All I had to do was to desire to reach up to the Savior, to turn my heart to Him, to believe in Him, and to act on that belief.
My husband, Carlos, had a similar experience. He joined the Church in Mexico, together with his family, when he was nine years old. Because of various circumstances, his family did not remain active in the Church. However, he did not forget how he felt when the missionaries visited his home during his childhood and taught his family the truth.
Years later, he moved to the United States and lived with his brother. They occasionally received visits from home teachers and missionaries, and in their apartment sat a Book of Mormon which, for a long time, was untouched.
When Carlos was 27, he broke up with a girlfriend and felt devastated. Some of you may know the feeling of being brokenhearted. It is horrible! Right? It was then that he remembered how he had felt in his childhood when the Holy Ghost testified to his heart of the truthfulness of the gospel. So he finally reached up to the book, and he opened it. As he started to read, something amazing happened: he could not stop. Back then, he had two jobs and not much spare time, but instead of eating during his breaks, he continued reading the book.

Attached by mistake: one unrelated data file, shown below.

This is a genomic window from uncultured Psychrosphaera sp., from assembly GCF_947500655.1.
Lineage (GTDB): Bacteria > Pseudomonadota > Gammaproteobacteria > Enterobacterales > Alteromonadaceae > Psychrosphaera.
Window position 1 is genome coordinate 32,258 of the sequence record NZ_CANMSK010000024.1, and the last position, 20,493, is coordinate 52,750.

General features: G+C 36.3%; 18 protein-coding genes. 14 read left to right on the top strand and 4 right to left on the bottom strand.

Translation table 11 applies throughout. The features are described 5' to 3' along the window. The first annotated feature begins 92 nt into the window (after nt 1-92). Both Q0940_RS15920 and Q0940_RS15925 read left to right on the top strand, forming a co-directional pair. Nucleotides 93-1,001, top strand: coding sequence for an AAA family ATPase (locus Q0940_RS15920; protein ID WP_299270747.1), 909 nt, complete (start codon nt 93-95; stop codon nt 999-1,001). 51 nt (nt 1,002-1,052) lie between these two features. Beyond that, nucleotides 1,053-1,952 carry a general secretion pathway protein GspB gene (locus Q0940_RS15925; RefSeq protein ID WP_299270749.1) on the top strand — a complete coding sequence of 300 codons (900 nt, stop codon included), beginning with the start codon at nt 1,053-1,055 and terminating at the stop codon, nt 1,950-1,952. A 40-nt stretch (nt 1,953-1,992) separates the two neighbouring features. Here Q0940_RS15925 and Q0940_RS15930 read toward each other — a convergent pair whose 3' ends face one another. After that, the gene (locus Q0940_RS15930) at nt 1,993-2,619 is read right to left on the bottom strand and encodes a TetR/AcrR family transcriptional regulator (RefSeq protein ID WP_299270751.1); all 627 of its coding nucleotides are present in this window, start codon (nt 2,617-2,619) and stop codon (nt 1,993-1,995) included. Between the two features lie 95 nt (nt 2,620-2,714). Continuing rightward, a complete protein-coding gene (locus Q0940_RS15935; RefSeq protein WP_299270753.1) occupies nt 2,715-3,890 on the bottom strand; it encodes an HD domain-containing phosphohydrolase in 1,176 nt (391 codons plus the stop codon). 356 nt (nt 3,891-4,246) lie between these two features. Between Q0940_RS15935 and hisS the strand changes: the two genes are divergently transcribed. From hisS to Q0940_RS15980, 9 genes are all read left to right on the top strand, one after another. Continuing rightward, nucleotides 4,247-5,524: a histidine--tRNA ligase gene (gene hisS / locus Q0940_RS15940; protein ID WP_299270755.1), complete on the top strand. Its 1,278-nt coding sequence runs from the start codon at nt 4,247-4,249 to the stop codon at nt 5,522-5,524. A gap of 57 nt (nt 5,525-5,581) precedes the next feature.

After two weeks of using any minutes he had to read, he finished the book and, he was a new man. He came back to activity in the Church. Every Sunday, he renewed the covenant he had made in his childhood. Through that simple act of faith of reaching up to the Savior by reading the Book of Mormon, a whole universe of truth and light has come into his life.